Through experiments on resistant and radiosensitive tumor models, NBTXR3 activated by xray has shown its strong ability to reduce the clonogenic activity of cancer cells. In vivo models have demonstrated the same type of improvement, up to tumor elimination, when radiotherapy alone could show only five-day tumor growth delay. In several models including an HCT116 colon cancer tumor and an HT1080 fibrosarcoma tumor, NBTXR3 has strongly impaired tumor growth and improved Overall Survival (OS). The study showed a statistically significant tumor regression and a prolongation of survival in NBTXR3-treated mice when irradiated both with one dose of 8 Gy or two doses of 4 Gy. This is an important parameter since radiation therapy is delivered in fractions to cancer patients.
Similar results were also obtained with Swiss nude mice bearing sarcoma tumors, in spite of the fact that these are known to be resistant to radiotherapy. Other studies in non-epithelial cancer models demonstrated comparable survival improvements as well. Compatibility with different energy sources has also been demonstrated, proving that NBTXR3 could be easily used with the different radiotherapy equipment presently on the market.
Nanobiotix is an emerging nanomedicine company combining dramatic advances in nanotechnology and molecular biology to develop nanoXray™ a technology platform that is expected to be turned 'on' and 'off' outside the body to selectively treat a variety of cancers safely and noninvasively. Use of nanoXray is intended to resolve radiation therapy's biggest drawback: destruction of healthy tissue and its subsequent deleterious side effects when a high dose of xray is necessary. The core of a nanoXray nanoparticle is an inactive and inert substance�not a drug�that can be activated to locally (intratumor) increase the dose of xray, which is then expected to lead to higher efficiency. After nanoXray nanoparticles accumulate in the target tissues, a standard xray is applied that is intended to generate a local therapeutic effect, designed to destroy only the targeted tumor cells. This mechanism suggests total control of the intended therapeutic effect.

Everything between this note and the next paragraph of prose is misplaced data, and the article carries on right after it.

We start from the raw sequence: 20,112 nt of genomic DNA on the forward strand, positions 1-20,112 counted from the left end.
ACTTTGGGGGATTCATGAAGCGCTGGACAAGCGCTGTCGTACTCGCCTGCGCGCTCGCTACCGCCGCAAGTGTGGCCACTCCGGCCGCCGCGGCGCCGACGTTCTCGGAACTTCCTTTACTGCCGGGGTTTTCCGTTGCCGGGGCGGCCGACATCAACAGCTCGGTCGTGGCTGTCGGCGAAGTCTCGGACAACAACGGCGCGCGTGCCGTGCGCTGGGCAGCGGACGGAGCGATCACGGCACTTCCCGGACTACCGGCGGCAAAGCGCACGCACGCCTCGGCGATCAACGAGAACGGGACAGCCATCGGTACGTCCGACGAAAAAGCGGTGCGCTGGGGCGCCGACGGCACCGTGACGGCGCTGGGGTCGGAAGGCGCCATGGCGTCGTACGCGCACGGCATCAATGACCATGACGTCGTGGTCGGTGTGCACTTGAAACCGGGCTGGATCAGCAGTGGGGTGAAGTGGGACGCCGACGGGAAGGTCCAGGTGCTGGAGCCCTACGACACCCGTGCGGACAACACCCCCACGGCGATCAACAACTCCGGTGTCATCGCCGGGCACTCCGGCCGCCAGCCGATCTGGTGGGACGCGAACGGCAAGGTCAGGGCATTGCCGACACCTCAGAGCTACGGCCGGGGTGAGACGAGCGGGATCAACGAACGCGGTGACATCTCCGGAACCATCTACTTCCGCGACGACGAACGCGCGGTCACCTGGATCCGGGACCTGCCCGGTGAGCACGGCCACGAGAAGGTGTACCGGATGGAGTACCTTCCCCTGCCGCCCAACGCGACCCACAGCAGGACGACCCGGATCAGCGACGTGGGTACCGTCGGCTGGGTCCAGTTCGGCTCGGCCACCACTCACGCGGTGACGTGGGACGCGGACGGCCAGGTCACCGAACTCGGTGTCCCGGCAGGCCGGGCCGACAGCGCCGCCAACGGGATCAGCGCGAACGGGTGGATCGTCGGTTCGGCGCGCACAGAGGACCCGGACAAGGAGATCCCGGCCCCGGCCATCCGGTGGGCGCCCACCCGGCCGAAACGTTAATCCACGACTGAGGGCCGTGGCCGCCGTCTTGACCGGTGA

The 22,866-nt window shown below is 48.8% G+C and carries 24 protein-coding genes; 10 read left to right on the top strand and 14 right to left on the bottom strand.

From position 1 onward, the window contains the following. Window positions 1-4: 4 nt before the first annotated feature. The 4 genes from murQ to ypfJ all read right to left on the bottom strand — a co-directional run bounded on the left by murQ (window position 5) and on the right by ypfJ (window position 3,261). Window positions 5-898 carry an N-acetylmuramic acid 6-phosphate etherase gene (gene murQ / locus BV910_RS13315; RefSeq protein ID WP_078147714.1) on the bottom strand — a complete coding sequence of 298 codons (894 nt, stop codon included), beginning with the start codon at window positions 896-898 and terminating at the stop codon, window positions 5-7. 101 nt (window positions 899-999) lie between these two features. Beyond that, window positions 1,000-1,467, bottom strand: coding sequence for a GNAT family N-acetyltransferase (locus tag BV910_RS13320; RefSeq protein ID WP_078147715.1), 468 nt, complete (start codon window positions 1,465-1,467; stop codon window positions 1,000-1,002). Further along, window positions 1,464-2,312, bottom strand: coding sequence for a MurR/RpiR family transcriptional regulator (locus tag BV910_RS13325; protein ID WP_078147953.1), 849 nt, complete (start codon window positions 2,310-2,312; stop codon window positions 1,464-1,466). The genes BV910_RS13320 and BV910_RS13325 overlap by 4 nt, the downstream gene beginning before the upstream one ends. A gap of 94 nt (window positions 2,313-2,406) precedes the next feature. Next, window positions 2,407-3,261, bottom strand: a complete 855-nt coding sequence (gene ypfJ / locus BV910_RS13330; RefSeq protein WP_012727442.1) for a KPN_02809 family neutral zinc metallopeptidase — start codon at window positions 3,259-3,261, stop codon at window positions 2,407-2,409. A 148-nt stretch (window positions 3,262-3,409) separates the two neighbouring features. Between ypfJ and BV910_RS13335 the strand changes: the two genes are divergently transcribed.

For more information, please click here
60 rue de Wattignies
Bat B 3rd floor
75012 Paris, France
Tel : + 33 (0) 1 40 26 04 70
Fax : +33 (0) 1 40 26 04 44
Copyright © Business WireIf you have a comment, please Contact us.
Issuers of news releases, not 7th Wave, Inc. or Nanotechnology Now, are solely responsible for the accuracy of the content.
|Related News Press|
News and information
Deep Space Industries and SFL selected to provide satellites for HawkEye 360’s Pathfinder mission: The privately-funded space-based global wireless signal monitoring system will be developed by Deep Space Industries and UTIAS Space Flight Laboratory May 26th, 2016
Revealing the nature of magnetic interactions in manganese oxide: New technique for probing local magnetic interactions confirms 'superexchange' model that explains how the material gets its long-range magnetic order May 25th, 2016
Nanoscale Trojan horses treat inflammation May 24th, 2016
Programmable materials find strength in molecular repetition May 23rd, 2016